The EA211 1.4 TSI powerplant is also new, with 140 PS from 4,500 to 6,000 rpm and 250 Nm of torque from 1,500 to 3,500 rpm. This engine loses the supercharger from the previous EA111 twincharged unit, which developed 160 PS at 5,800 rpm and 240 Nm of torque from 1,750 to 4,500 rpm.
Granted, the new car is slower to 100 km/h than the one before by about half a second, but as you can see, although there’s 20 PS less where peak power is concerned, all 140 horses kick in a full 1,300 rpm earlier and are sustained over a 1,500 rpm band. Peak torque, up by 10 Nm, also enjoys a wider spread over the rev range, making the numbers, if anything, more accessible overall.
Also, the Golf Mk7 is longer, lower, wider and lighter than its predecessor, resulting in more all-round cabin and boot space, and better fuel economy. Add to that various other improvements here and there, and you can appreciate how, on paper at least, the new car is a little better than the old one in every area that matters.
Step inside and you’re greeted by a cockpit that’s arguably more function than form – but its minimalist appearance belies its well-thought out ergonomics. Buttons and switches are exactly where you’d expect to find them, and are within intuitive reach. No qualms where switchgear quality is concerned, either.
The centre stack, housing the 5.8-inch proximity sensor-equipped “Composition Media” colour touchscreen system (with swipe functionality) and dual-zone climate controls, is angled ever so slightly towards the driver. It’s not the cosiest place in the world to be in, but at any rate, it’s a lot cleaner than the Mk6’s dashboard. A case of less is more, then.
The steering wheel gets a flat bottom, revised buttons and a classy chrome surround around the hub. There’s an electronic parking brake with Auto Hold, and underneath both front seats are pull-out storage trays. Manual seat adjustment is the order of the day, and a sunglass storage compartment sits over your head. Another cubbyhole is located on the driver’s side, just under the headlamp switch – pull the handle to reveal.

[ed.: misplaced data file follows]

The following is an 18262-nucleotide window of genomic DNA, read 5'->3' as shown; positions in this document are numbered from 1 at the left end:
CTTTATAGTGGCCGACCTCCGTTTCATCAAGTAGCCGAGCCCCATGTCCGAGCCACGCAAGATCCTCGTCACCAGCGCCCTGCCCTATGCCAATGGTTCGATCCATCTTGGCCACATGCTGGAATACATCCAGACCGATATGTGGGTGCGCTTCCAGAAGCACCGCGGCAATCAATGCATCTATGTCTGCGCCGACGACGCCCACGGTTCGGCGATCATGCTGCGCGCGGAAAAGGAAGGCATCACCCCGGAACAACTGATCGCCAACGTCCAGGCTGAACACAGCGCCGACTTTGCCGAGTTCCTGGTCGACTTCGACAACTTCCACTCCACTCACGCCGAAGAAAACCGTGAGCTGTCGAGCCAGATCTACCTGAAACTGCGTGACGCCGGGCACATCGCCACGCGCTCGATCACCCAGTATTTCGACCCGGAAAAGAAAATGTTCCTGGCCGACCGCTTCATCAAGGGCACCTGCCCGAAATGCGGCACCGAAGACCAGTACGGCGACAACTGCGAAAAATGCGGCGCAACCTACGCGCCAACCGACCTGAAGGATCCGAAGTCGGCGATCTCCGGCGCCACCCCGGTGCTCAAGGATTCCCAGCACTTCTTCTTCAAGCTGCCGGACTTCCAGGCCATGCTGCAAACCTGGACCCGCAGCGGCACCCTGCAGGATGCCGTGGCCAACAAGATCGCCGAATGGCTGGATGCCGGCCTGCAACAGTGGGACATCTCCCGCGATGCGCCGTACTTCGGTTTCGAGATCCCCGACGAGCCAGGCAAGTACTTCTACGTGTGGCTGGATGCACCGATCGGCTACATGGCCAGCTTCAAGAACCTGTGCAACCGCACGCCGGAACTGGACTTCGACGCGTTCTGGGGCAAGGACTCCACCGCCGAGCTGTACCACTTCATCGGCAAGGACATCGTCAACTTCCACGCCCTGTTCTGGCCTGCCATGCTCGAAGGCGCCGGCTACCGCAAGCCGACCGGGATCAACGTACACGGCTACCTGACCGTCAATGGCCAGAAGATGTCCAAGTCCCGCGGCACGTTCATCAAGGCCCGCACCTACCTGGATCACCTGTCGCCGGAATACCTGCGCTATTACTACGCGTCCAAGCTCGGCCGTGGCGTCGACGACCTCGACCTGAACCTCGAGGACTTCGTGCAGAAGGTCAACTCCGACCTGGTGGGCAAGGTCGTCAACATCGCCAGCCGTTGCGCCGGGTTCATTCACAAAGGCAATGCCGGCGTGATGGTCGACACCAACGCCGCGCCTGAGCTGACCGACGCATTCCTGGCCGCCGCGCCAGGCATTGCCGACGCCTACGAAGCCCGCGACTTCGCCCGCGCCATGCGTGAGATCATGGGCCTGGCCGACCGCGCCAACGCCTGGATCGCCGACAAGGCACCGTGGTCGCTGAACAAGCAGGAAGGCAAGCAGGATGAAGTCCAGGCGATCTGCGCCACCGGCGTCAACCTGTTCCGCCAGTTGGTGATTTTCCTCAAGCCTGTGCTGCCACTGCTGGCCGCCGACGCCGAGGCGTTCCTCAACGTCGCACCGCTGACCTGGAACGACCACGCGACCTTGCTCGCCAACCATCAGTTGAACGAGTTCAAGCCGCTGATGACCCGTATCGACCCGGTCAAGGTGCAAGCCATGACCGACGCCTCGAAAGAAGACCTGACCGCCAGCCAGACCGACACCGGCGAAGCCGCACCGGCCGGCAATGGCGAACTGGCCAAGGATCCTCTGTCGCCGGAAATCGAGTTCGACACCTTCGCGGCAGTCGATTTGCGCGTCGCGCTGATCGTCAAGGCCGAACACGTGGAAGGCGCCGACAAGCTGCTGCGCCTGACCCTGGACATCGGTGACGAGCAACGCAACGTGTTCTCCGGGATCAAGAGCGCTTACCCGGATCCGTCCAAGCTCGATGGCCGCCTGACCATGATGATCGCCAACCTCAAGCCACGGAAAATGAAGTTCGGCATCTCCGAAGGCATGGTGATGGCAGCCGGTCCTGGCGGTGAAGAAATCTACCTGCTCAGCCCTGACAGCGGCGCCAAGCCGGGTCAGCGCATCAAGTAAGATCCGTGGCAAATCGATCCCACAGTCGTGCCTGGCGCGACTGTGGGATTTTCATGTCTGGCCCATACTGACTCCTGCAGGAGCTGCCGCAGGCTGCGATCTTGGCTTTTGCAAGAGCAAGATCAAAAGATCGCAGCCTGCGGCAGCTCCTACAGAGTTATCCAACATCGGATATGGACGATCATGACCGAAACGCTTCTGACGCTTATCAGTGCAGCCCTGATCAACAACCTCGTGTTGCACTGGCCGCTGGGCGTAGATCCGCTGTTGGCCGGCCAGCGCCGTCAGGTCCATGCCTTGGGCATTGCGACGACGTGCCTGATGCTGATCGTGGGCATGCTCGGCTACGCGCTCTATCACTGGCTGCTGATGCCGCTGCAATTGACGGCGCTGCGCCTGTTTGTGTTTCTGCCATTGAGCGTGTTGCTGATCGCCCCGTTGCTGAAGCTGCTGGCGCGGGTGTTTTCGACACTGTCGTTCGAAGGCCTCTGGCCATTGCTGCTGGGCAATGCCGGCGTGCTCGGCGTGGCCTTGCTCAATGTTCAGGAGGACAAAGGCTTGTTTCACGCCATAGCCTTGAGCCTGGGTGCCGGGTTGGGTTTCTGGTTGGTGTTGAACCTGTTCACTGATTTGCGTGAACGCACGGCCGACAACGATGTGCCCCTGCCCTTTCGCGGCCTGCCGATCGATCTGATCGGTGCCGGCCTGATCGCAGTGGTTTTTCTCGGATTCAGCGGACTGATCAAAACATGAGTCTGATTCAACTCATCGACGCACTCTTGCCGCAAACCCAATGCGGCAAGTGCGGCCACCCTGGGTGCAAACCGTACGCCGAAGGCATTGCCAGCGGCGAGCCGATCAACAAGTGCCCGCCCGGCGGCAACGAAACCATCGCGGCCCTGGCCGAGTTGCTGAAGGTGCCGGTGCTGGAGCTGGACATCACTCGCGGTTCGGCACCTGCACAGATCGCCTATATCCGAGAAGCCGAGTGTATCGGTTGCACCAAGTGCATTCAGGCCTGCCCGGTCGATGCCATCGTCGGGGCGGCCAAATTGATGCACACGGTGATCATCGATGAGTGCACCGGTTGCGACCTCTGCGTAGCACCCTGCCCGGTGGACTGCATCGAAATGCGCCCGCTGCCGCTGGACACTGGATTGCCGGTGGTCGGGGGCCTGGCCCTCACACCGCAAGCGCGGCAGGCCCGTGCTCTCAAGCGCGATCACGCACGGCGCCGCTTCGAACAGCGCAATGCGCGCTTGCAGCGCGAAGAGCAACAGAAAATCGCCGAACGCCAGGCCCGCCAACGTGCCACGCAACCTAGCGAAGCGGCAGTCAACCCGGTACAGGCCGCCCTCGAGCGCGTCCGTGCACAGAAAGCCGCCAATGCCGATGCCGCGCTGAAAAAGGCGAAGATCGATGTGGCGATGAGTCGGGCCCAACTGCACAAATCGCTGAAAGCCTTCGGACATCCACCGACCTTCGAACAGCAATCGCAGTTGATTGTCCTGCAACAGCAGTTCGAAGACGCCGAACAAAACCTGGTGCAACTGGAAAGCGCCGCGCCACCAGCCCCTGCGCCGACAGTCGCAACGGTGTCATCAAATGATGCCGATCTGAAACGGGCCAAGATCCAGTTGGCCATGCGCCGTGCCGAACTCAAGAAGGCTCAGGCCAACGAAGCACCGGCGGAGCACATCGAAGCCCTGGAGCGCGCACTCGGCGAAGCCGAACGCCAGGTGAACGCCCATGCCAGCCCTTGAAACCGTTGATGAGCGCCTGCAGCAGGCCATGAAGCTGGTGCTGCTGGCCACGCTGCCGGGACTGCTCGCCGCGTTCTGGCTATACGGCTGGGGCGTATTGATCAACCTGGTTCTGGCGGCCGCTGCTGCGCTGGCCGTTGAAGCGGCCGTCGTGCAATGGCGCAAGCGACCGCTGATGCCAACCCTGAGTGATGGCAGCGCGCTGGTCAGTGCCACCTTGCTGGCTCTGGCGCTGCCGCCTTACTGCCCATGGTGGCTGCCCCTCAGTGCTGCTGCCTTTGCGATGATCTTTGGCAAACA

The practicality doesn’t end there. There are two cupholders on the centre console and bottle holders in the door pockets. The rear armrest houses a storage ‘trough’ with two little detachable pieces that allow one to alter the size of the cupholder opening to fit the cup or bottle snugly. With the pieces set at the smallest openings (furthest from each other), the clever contraption can hold two cups and a mobile phone in between, for example.
Right, with all that out of the way, let’s get down to the drive. On the highway, the Golf Mk7 is suitably quiet and refined, with wind noise detectable only at speeds in excess of 140 km/h or so. At a constant 110 km/h in seventh gear, the engine spins at a low 2,000 rpm and is therefore aurally indiscernible, not to mention economical.
Venture further across the speedometer and the Golf remains sure-footed and stable, with minimal steering effort required to keep it on the straight and narrow. It has a reasonably high natural cruising speed too, which means you can amble along at a respectable rate with relaxed ease, for mile after mile.
Comfort levels are high at such speeds, thanks in part to the 205/55 R16s, but more of it due to the suspension, which at the back employs an independent multi-link setup. Bumps are absorbed well by relatively long spring travel; rebound can result in one or two body oscillations too many, particularly when going over nastier ridges, but only if you’re going very fast indeed.